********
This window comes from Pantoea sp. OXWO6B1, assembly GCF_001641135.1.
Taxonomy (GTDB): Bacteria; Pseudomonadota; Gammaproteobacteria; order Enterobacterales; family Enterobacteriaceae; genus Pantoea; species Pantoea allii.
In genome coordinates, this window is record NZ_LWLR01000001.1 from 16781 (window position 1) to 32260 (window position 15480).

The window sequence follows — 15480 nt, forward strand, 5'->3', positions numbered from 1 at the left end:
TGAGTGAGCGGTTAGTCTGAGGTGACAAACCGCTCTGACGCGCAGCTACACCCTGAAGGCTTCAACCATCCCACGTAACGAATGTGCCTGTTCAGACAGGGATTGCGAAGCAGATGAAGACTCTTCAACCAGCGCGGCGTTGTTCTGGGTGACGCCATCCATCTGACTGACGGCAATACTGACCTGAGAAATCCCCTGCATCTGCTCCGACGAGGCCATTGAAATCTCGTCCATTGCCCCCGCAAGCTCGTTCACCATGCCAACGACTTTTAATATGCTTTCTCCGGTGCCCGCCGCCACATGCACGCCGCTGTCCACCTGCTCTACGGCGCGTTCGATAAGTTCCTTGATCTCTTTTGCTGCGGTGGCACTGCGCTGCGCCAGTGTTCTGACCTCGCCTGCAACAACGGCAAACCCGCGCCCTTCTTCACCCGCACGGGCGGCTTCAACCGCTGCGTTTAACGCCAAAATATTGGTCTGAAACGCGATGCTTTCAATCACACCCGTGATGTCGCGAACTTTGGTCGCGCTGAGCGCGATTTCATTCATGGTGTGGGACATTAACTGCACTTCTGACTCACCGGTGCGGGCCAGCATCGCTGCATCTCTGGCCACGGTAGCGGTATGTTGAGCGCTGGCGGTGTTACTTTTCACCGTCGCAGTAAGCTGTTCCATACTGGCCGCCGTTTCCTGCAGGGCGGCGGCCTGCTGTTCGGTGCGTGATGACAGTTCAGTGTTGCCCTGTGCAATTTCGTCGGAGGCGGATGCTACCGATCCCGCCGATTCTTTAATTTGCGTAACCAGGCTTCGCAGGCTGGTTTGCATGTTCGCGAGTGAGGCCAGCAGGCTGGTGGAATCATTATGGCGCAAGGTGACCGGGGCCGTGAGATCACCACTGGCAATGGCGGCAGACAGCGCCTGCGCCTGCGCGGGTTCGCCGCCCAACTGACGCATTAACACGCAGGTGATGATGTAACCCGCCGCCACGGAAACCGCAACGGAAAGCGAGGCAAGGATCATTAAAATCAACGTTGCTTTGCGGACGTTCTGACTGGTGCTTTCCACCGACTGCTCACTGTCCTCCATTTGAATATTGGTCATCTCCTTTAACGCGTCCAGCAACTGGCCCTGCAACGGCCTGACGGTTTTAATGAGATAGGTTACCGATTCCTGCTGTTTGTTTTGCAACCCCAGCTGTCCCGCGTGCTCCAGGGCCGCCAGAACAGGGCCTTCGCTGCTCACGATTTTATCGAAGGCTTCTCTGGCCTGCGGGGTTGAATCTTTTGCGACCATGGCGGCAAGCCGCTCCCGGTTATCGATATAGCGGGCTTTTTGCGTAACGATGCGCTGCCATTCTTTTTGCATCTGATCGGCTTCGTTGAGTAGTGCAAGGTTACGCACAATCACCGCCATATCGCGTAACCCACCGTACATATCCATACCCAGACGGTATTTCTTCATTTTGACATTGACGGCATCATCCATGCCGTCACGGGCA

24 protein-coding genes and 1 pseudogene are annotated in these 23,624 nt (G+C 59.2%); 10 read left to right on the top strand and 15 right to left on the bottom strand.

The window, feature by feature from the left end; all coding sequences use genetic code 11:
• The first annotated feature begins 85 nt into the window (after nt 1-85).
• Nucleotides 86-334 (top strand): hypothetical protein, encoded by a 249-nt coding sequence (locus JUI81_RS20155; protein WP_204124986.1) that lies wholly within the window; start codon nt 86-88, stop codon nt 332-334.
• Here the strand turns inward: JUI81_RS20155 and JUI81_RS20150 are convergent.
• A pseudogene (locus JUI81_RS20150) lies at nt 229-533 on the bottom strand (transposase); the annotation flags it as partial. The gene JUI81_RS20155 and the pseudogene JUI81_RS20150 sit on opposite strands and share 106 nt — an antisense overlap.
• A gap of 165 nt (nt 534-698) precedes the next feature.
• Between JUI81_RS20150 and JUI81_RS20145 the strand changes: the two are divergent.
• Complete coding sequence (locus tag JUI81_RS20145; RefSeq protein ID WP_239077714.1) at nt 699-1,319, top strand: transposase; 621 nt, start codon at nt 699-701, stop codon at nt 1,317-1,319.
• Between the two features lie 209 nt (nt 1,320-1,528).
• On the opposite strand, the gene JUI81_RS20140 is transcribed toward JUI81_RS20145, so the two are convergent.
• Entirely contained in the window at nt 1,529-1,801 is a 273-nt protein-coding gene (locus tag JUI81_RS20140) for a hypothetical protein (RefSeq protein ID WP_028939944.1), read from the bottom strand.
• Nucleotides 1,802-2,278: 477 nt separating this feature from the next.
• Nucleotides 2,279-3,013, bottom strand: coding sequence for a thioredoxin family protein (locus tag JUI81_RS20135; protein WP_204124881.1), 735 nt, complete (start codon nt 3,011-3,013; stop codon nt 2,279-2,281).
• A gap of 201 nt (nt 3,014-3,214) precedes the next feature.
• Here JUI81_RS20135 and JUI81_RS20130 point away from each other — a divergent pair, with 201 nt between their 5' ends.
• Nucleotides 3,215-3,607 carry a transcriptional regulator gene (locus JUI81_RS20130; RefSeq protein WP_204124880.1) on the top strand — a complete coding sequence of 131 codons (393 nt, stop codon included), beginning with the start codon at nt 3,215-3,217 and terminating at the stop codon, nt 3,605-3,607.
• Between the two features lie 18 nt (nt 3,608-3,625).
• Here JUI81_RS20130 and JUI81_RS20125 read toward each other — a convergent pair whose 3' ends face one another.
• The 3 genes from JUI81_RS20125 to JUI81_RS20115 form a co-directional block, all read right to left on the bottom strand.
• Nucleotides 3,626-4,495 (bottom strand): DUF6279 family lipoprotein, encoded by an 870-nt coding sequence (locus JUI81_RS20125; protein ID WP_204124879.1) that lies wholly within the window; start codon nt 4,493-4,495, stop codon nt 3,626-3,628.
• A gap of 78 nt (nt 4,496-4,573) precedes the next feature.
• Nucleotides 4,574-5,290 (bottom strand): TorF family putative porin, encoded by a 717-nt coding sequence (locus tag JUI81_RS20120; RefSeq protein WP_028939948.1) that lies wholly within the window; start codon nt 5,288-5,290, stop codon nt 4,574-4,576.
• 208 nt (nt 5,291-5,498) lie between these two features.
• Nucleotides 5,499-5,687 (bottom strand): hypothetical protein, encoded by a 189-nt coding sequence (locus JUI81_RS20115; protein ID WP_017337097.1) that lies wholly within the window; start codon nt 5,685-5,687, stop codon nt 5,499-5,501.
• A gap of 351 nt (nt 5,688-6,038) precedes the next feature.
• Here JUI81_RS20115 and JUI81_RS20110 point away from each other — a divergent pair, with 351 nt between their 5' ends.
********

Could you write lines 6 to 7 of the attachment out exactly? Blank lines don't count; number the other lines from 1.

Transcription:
24 protein-coding genes and 1 pseudogene are annotated in these 23,624 nt (G+C 59.2%); 10 read left to right on the top strand and 15 right to left on the bottom strand.

The window, feature by feature from the left end; all coding sequences use genetic code 11: